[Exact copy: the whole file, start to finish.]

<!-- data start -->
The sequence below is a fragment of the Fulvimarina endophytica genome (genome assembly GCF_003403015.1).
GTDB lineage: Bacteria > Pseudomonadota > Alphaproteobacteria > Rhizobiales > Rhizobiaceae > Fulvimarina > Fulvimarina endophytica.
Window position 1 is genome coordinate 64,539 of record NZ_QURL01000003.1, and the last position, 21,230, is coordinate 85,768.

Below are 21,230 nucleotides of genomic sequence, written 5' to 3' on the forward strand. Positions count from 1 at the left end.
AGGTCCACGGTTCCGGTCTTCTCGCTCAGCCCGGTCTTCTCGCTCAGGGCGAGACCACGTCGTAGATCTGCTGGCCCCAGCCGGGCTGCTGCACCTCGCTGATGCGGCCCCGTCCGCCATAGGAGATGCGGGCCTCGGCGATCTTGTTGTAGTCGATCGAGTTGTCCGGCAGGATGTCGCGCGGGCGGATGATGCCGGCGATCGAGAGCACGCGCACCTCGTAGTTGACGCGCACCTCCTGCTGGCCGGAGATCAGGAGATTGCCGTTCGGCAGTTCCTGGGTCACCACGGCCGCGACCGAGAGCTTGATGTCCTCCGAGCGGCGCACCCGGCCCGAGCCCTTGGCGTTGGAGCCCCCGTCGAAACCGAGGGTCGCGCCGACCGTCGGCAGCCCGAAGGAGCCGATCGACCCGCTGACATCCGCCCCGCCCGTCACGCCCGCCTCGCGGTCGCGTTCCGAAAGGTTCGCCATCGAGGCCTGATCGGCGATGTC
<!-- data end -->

The sequence below is a fragment of the Fulvimarina endophytica genome (genome assembly GCF_003403015.1).
GTDB lineage: Bacteria > Pseudomonadota > Alphaproteobacteria > Rhizobiales > Rhizobiaceae > Fulvimarina > Fulvimarina endophytica.
Window position 1 is genome coordinate 64,539 of record NZ_QURL01000003.1, and the last position, 21,230, is coordinate 85,768.

Below are 21,230 nucleotides of genomic sequence, written 5' to 3' on the forward strand. Positions count from 1 at the left end.
AGGTCCACGGTTCCGGTCTTCTCGCTCAGCCCGGTCTTCTCGCTCAGGGCGAGACCACGTCGTAGATCTGCTGGCCCCAGCCGGGCTGCTGCACCTCGCTGATGCGGCCCCGTCCGCCATAGGAGATGCGGGCCTCGGCGATCTTGTTGTAGTCGATCGAGTTGTCCGGCAGGATGTCGCGCGGGCGGATGATGCCGGCGATCGAGAGCACGCGCACCTCGTAGTTGACGCGCACCTCCTGCTGGCCGGAGATCAGGAGATTGCCGTTCGGCAGTTCCTGGGTCACCACGGCCGCGACCGAGAGCTTGATGTCCTCCGAGCGGCGCACCCGGCCCGAGCCCTTGGCGTTGGAGCCCCCGTCGAAACCGAGGGTCGCGCCGACCGTCGGCAGCCCGAAGGAGCCGATCGACCCGCTGACATCCGCCCCGCCCGTCACGCCCGCCTCGCGGTCGCGTTCCGAAAGGTTCGCCATCGAGGCCTGATCGGCGATGTC